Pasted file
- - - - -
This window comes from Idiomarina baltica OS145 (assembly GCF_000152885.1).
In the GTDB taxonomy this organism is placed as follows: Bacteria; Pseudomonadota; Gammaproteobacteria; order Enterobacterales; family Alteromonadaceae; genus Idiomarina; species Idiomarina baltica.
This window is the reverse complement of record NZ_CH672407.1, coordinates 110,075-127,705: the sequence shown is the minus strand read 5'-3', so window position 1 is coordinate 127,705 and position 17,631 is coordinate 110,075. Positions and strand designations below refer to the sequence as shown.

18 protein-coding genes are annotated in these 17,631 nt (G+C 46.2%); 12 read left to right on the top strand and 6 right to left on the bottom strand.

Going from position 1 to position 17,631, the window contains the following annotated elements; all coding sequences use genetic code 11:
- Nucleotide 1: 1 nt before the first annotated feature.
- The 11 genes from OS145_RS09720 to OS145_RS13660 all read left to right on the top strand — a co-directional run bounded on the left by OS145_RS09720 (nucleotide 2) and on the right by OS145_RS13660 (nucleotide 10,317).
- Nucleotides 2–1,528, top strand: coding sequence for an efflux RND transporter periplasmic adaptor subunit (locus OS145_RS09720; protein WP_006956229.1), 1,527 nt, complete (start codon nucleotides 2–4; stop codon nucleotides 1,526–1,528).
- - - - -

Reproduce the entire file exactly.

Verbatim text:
This window comes from Idiomarina baltica OS145 (assembly GCF_000152885.1).
In the GTDB taxonomy this organism is placed as follows: Bacteria; Pseudomonadota; Gammaproteobacteria; order Enterobacterales; family Alteromonadaceae; genus Idiomarina; species Idiomarina baltica.
This window is the reverse complement of record NZ_CH672407.1, coordinates 110,075-127,705: the sequence shown is the minus strand read 5'-3', so window position 1 is coordinate 127,705 and position 17,631 is coordinate 110,075. Positions and strand designations below refer to the sequence as shown.

18 protein-coding genes are annotated in these 17,631 nt (G+C 46.2%); 12 read left to right on the top strand and 6 right to left on the bottom strand.

Going from position 1 to position 17,631, the window contains the following annotated elements; all coding sequences use genetic code 11:
- Nucleotide 1: 1 nt before the first annotated feature.
- The 11 genes from OS145_RS09720 to OS145_RS13660 all read left to right on the top strand — a co-directional run bounded on the left by OS145_RS09720 (nucleotide 2) and on the right by OS145_RS13660 (nucleotide 10,317).
- Nucleotides 2–1,528, top strand: coding sequence for an efflux RND transporter periplasmic adaptor subunit (locus OS145_RS09720; protein WP_006956229.1), 1,527 nt, complete (start codon nucleotides 2–4; stop codon nucleotides 1,526–1,528).